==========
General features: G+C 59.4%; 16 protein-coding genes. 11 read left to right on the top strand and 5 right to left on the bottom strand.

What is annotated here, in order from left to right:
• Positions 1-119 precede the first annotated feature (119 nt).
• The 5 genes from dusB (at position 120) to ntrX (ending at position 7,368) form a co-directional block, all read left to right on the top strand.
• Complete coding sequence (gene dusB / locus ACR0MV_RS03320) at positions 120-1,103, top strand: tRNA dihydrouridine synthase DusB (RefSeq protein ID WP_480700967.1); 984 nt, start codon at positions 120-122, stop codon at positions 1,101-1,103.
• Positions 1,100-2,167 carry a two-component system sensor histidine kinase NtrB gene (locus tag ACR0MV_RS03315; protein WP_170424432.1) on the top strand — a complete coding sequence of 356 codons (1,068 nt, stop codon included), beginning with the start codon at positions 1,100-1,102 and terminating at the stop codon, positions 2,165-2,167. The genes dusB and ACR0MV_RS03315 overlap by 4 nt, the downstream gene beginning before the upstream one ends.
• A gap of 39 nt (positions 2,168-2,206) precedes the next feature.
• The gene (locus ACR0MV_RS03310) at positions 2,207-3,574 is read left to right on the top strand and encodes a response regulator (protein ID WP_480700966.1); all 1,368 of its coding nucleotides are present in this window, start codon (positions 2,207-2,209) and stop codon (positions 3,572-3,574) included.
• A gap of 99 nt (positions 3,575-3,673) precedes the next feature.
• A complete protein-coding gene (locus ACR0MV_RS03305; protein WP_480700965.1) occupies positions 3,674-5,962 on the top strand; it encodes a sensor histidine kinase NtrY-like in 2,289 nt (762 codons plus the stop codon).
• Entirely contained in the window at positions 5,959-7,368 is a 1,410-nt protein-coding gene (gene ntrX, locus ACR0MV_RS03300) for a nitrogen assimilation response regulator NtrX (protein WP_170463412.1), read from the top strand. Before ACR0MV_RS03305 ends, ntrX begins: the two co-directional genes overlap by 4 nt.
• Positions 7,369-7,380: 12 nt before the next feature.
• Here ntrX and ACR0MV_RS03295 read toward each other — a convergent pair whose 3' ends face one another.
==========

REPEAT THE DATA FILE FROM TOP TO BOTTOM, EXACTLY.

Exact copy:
General features: G+C 59.4%; 16 protein-coding genes. 11 read left to right on the top strand and 5 right to left on the bottom strand.

What is annotated here, in order from left to right:
• Positions 1-119 precede the first annotated feature (119 nt).
• The 5 genes from dusB (at position 120) to ntrX (ending at position 7,368) form a co-directional block, all read left to right on the top strand.
• Complete coding sequence (gene dusB / locus ACR0MV_RS03320) at positions 120-1,103, top strand: tRNA dihydrouridine synthase DusB (RefSeq protein ID WP_480700967.1); 984 nt, start codon at positions 120-122, stop codon at positions 1,101-1,103.
• Positions 1,100-2,167 carry a two-component system sensor histidine kinase NtrB gene (locus tag ACR0MV_RS03315; protein WP_170424432.1) on the top strand — a complete coding sequence of 356 codons (1,068 nt, stop codon included), beginning with the start codon at positions 1,100-1,102 and terminating at the stop codon, positions 2,165-2,167. The genes dusB and ACR0MV_RS03315 overlap by 4 nt, the downstream gene beginning before the upstream one ends.
• A gap of 39 nt (positions 2,168-2,206) precedes the next feature.
• The gene (locus ACR0MV_RS03310) at positions 2,207-3,574 is read left to right on the top strand and encodes a response regulator (protein ID WP_480700966.1); all 1,368 of its coding nucleotides are present in this window, start codon (positions 2,207-2,209) and stop codon (positions 3,572-3,574) included.
• A gap of 99 nt (positions 3,575-3,673) precedes the next feature.
• A complete protein-coding gene (locus ACR0MV_RS03305; protein WP_480700965.1) occupies positions 3,674-5,962 on the top strand; it encodes a sensor histidine kinase NtrY-like in 2,289 nt (762 codons plus the stop codon).
• Entirely contained in the window at positions 5,959-7,368 is a 1,410-nt protein-coding gene (gene ntrX, locus ACR0MV_RS03300) for a nitrogen assimilation response regulator NtrX (protein WP_170463412.1), read from the top strand. Before ACR0MV_RS03305 ends, ntrX begins: the two co-directional genes overlap by 4 nt.
• Positions 7,369-7,380: 12 nt before the next feature.
• Here ntrX and ACR0MV_RS03295 read toward each other — a convergent pair whose 3' ends face one another.